Auburn’s football team is a 2-point favorite over Ole Miss this Saturday but the bigger question in Jordan-Hare Stadium this weekend will be how much longer Tigers coach Bryan Harsin will be the head coach. Oh, he’s had a heckuva season all right, ranked 18th in the nation and 5-2 up until now, but when Auburn put a December 6 vaccine mandate on all of its employees, the high-priced coach may not comply … or at least he isn’t saying whether he has taken the jab or not.
You’ll remember that President Joe Biden threw the nation into turmoil last month when he signed an order demanding federal contractors and their employees take the vaccine or lose federal funding.
Auburn has about $200 million reasons to comply with Biden’s demand.
But then there is this: on Monday of this week Alabama Governor Kay Ivey “issued an order directing state agencies (which would include the state-supported universities) not to enforce a federal vaccine mandate scheduled to go into effect Dec. 8 and cooperate with efforts to overturn the requirement.”
At SEC Media Days in late summer, Coach Harsin, in his first year of a six-year $31.5 million contract, would not discuss the vaccine, saying it was a private matter. On August 19, he actually missed 10 days of preseason practice after testing positive for COVID. This week he continued to call the vaccine “personal.”
Auburn hosts a press luncheon for the sports media every Monday and among the first questions at this week’s session was the university’s mandate. “I’m aware of the new policy,” Harsin told reporters. “I appreciate you have to ask the question and understand it, but it doesn’t change - I mean, the executive order, all those things, it doesn’t change the fact I’m not going to discuss any individual’s decision or status on the vaccine or anyone else’s, including my own, like I said before.”
Harsin, who would lose millions if fired for ‘just cause,’ added, “From the beginning, I think I’ve made it clear that that wasn’t something that I was going to talk about or discuss,” the coach repeated. “I wasn’t going to go down that road and don’t feel like right now that’s any different. We’re focused on Ole Miss. We’re focused on the things we have to do to get prepared for this week. There’s a lot of other things right now that we have to make sure we’re ready for on this football team. That’s what I’ve got to stay focused on with our players and our staff and the people in this program. So, we’ve had those conversations, but that doesn’t change what I said before.”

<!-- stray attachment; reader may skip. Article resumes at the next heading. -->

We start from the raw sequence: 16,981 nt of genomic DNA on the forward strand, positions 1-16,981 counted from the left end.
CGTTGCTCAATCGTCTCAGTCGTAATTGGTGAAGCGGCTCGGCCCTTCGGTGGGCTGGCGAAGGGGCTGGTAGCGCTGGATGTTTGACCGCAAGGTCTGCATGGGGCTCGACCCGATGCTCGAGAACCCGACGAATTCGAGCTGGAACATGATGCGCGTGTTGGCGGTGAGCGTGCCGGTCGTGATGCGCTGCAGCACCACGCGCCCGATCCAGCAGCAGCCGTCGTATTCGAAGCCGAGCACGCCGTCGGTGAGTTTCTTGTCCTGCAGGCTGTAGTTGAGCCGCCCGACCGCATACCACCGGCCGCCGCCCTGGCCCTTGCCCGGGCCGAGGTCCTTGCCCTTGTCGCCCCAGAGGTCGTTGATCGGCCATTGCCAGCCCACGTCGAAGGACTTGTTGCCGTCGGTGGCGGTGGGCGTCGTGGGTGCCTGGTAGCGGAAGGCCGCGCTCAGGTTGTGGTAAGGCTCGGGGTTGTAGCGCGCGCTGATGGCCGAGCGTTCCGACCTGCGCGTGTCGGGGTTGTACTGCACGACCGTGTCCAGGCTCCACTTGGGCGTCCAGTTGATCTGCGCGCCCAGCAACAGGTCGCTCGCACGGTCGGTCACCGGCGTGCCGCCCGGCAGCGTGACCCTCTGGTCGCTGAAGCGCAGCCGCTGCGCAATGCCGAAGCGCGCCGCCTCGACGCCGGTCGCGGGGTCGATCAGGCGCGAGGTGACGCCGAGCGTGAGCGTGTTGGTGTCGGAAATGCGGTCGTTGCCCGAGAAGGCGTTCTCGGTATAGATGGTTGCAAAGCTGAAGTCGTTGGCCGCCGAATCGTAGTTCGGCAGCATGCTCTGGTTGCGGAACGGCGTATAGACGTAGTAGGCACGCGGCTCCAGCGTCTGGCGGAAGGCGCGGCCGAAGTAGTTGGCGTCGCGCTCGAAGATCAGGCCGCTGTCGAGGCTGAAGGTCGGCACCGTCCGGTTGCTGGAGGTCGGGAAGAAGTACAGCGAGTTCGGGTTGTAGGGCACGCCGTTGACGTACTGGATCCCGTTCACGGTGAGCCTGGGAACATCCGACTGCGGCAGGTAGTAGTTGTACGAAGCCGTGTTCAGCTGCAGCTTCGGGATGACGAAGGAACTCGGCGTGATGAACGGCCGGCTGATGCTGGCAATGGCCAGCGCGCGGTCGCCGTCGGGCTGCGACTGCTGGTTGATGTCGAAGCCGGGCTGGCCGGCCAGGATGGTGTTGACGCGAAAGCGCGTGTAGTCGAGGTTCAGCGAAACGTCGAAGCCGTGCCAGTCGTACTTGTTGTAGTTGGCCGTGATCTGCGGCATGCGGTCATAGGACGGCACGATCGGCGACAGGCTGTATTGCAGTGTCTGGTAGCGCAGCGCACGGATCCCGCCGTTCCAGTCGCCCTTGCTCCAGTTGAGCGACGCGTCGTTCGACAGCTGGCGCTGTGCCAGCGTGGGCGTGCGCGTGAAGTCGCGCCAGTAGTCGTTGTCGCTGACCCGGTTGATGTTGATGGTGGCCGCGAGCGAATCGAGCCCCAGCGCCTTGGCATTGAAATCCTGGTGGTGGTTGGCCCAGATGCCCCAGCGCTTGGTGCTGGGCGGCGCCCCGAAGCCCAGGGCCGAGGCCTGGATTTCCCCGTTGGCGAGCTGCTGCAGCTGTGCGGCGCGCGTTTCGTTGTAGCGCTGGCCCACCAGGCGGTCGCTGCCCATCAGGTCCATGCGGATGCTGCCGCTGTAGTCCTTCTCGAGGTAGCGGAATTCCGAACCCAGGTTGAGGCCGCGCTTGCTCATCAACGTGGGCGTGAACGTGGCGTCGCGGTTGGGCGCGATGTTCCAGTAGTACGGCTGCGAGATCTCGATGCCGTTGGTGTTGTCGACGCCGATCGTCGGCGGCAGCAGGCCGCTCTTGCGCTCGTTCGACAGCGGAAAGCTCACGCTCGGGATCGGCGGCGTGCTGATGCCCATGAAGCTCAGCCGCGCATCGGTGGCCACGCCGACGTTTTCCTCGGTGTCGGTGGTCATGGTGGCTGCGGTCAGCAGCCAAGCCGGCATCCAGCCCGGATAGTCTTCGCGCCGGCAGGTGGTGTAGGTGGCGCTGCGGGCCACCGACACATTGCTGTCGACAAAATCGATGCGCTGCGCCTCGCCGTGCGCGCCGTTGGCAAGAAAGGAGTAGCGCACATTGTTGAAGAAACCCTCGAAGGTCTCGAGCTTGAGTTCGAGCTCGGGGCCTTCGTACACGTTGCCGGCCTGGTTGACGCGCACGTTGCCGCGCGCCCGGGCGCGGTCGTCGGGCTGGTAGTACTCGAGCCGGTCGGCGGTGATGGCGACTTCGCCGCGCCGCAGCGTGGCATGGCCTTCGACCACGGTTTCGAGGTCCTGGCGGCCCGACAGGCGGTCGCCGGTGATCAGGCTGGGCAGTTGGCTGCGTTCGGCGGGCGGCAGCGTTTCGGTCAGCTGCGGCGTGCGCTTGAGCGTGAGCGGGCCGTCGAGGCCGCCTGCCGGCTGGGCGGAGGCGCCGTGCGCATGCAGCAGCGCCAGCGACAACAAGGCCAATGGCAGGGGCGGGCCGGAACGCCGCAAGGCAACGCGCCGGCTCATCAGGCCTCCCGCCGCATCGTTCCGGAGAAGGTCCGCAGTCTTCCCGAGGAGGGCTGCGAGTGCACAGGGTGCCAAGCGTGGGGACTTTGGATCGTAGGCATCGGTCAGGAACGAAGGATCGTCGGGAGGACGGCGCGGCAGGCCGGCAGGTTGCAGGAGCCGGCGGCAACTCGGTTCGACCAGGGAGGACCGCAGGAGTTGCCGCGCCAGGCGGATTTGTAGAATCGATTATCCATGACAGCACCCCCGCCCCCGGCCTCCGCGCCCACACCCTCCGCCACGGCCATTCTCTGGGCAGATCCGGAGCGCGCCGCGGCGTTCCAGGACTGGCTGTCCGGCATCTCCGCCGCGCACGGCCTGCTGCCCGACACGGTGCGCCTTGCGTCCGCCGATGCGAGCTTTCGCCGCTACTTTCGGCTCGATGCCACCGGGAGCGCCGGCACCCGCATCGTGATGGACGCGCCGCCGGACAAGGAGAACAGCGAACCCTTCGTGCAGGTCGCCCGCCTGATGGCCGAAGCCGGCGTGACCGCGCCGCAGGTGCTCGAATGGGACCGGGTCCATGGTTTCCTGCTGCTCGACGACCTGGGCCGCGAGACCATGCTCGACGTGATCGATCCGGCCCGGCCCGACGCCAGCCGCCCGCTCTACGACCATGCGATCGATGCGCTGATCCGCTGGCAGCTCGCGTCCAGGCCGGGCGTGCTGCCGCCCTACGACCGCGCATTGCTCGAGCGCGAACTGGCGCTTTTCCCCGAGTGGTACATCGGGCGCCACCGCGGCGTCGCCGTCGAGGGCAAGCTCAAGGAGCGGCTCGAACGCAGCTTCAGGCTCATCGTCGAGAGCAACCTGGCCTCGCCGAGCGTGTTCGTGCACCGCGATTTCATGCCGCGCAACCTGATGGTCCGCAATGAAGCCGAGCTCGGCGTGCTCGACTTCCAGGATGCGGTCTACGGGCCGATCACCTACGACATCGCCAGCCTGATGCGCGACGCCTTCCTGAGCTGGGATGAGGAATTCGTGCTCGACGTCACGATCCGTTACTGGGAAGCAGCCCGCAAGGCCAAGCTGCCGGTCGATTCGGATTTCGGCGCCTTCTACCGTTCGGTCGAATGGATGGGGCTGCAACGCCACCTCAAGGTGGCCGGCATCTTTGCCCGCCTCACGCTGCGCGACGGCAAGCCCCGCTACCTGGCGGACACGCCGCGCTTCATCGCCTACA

Interestingly, Auburn officials say they will consider an employee as “tested” if the person completes the drug regimen at least two weeks prior to the Dec. 8 deadline. This means either two doses of Moderna or Pfizer – or one dose of Johnson and Johnson vaccine must be taken no later than Nov. 24 – three days before Auburn will host Alabama in the South’s premier rivalry. And remember there is a one-month wait between Moderna doses which would come into play. (Pfizer has a three-week window and – remember -- Nov. 1 is this Monday.)
Already the mandate has cost jobs across America. Washington State fired head football coach Nick Rolovich and four assistant coaches last week after they refused to get vaccinated following an order by Washington Governor Jay Inslee that requiring all state employees and healthcare workers to be fully vaccinated by Oct. 18. Blue Cross Blue Shield of Tennessee has already fired noncompliant workers and there is purportedly a mandate at Chattanooga’s CHI Memorial Hospital with a Nov. 1 deadline.